Aquino asks ARMM local execs to back peace deal
DAVAO CITY, Philippines—President Aquino has called on local officials in the Autonomous Region in Muslim Mindanao (ARMM) to back his government’s new peace agreement with the Moro Islamic Liberation Front (MILF) and to help ensure a smooth transition to a new Bangsamoro entity.
Speaking at the 2nd ARMM-local government Summit Wednesday, Aquino said the credibility and dignity of his administration was at stake if the peace deal failed.
The summit was attended by at least 100 city and town mayors, three provincial governors and the regional officers here.
The Malaysian-brokered peace deal could lead to the laying down of arms of one of the largest secessionist groups in Mindanao. However, the peace deal is opposed by other rebel groups—notably the Moro National Liberation Front (MNLF), which already has a peace agreement with the government, and a new breakaway faction known as the Bangsamoro Islamic Freedom Fighters (BIFF). An Extremist group known as the Abu Sayyaf has continued its kidnapping and bombing activities.
1st peace deal
An earlier peace agreement with the MILF was thwarted in 2008 after the Supreme Court declared the carving out of a new Bangsamoro homeland unconstitutional. Aquino hopes to get his administration’s peace framework through using legislative amendments and a referendum. Court challenges to the new peace deal have already accompanied its negotiation in Kuala Lumpur.
“Please give way to the steps we are taking. Rest assured our dignity and credibility are at stake in every agreement we sign,” Aquino said.
The President also praised the present ARMM administration under Gov. Mujiv Hataman for initiating reforms in the troubled region, which he said, would help pave the way for a better political entity. He even called Hataman the “poster man” for good governance.
A teary-eyed Hataman thanked Aquino and expressed that it could be his last time to address the ARMM Summit as he would immediately step down once the new entity is established.
Hataman said various socioeconomic and infrastructures projects were already 92 percent completed.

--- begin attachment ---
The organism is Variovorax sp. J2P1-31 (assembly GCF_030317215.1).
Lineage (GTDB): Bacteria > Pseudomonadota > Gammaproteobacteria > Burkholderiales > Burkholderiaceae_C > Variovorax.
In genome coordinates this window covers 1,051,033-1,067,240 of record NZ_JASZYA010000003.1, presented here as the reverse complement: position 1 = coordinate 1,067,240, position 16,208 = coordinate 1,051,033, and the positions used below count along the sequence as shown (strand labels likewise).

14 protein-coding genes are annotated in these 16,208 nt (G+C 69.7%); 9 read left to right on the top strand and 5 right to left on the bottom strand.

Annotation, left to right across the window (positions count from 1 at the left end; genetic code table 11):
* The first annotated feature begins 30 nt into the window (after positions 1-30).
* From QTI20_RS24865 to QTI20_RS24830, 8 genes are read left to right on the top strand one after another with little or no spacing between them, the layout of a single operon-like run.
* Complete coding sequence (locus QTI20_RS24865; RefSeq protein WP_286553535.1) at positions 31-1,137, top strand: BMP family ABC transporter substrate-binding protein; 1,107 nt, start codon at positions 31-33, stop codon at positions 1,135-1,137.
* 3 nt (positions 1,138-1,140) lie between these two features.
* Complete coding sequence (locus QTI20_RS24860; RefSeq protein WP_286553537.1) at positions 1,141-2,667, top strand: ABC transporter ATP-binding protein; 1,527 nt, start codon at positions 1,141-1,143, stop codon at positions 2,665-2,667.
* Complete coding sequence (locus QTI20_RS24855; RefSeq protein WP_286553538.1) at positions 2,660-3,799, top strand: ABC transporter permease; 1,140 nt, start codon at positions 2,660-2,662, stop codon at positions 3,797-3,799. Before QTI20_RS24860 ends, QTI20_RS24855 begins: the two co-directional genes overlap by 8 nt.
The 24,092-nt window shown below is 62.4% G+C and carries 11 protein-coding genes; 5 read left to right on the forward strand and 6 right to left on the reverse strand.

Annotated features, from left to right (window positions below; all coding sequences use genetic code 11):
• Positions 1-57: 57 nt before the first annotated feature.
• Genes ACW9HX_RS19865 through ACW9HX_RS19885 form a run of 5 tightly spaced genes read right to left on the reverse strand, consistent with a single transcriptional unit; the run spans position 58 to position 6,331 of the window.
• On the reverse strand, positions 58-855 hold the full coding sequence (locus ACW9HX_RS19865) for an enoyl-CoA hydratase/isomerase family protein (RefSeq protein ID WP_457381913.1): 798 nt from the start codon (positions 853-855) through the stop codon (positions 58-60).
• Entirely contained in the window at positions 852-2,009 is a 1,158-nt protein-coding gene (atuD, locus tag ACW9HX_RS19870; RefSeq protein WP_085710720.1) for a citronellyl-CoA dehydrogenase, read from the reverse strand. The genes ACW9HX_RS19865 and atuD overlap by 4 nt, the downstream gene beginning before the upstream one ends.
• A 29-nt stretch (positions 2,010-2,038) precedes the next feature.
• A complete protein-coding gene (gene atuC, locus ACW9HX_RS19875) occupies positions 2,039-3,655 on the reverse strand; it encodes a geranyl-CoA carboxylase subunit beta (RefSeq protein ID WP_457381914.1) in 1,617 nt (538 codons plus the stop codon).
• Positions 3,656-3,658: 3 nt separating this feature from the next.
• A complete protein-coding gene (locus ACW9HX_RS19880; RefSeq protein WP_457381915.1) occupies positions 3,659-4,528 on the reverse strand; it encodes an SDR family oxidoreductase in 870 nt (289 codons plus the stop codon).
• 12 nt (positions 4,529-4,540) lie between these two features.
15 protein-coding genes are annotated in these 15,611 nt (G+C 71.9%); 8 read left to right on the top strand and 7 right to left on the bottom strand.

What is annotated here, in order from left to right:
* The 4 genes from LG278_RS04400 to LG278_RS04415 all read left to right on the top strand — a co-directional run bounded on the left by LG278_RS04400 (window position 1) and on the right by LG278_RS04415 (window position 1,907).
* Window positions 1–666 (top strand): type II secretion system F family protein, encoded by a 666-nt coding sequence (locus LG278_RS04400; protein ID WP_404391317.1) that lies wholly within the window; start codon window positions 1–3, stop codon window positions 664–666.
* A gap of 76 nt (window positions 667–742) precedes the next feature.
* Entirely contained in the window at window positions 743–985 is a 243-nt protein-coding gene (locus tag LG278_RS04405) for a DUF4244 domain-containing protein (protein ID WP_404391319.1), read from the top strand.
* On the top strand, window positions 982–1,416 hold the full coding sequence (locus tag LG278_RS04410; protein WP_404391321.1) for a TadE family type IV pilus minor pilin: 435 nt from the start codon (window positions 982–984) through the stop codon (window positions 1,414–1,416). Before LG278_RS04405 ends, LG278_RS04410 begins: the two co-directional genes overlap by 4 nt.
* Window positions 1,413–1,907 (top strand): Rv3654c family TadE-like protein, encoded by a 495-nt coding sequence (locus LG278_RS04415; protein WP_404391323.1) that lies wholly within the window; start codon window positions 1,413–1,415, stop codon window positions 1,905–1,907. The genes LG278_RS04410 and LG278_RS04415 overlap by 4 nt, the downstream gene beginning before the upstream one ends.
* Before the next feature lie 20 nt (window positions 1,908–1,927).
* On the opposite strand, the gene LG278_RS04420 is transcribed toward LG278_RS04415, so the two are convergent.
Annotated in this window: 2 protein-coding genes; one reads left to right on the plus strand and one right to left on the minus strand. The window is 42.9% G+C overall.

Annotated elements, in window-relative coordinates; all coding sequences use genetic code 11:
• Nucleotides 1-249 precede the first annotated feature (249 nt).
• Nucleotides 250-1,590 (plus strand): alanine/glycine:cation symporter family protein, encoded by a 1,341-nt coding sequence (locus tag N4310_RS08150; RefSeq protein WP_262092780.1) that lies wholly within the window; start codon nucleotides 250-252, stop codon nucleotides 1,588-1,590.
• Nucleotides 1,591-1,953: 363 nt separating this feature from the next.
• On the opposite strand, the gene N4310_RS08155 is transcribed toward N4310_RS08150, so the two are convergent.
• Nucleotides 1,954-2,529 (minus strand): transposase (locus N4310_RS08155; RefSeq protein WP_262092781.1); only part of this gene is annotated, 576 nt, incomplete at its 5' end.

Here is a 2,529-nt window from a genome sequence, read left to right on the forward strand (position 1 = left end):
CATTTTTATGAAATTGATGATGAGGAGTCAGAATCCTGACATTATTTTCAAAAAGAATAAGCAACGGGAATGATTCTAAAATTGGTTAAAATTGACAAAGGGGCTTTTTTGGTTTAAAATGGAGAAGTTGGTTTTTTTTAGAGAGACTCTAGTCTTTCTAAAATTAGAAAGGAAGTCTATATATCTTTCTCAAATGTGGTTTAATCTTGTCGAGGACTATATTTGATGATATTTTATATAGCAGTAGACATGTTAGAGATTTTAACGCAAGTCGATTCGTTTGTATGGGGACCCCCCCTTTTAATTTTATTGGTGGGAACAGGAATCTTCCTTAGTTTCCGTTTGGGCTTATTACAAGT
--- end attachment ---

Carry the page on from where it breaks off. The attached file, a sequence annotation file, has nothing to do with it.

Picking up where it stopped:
The ARMM government will be using its P20 billion budget to fund the transition projects, he added.
At the provincial and municipal level, Maguindanao governor Ismael Mangudadatu said local campaigns have been launched to educate incumbent officials and constituents about the progress in the peace talks.
Mangudadatu claimed the entire province of Maguindanao supported the peace efforts.
Both Hataman and Mangudadatu said they hoped the peace process would put an end not just to secessionist revolts but also to clan wars and poverty in the region.
Mangudadatu expressed concern over the continuing resistance of the BIFF faction and called on the Philippine military to arrest its leaders.
Mangudadatu said some suspects in the 2009 Maguindanao massacre have already joined the ranks of the BIFF.
Mangudadatu’s wife and relatives were among the 58 people who died in the massacre allegedly perpetrated by some members of the Ampatuan clan, former leaders of the ARMM.
In another hotel in Davao City, some 100 delegates gathered for a three-day Mindanao Civil Society Organizations Leaders Peace Summit. Groups from various areas in Mindanao are expected to present the results of public consultations held in behalf of the Bangsamoro Transition Commission (BTC).
The BTC is tasked to draft the Basic Law, the charter of the future Bangsamoro entity.
Presidential adviser on the peace process Teresita Quintos-Deles asked delegates to the CSO summit during opening rites on Monday night to monitor and assist the peace process.
The government-MILF peace framework agreement will be incorporated in a proposed basic law to be submitted to Congress. It must then gain approval in a referendum.
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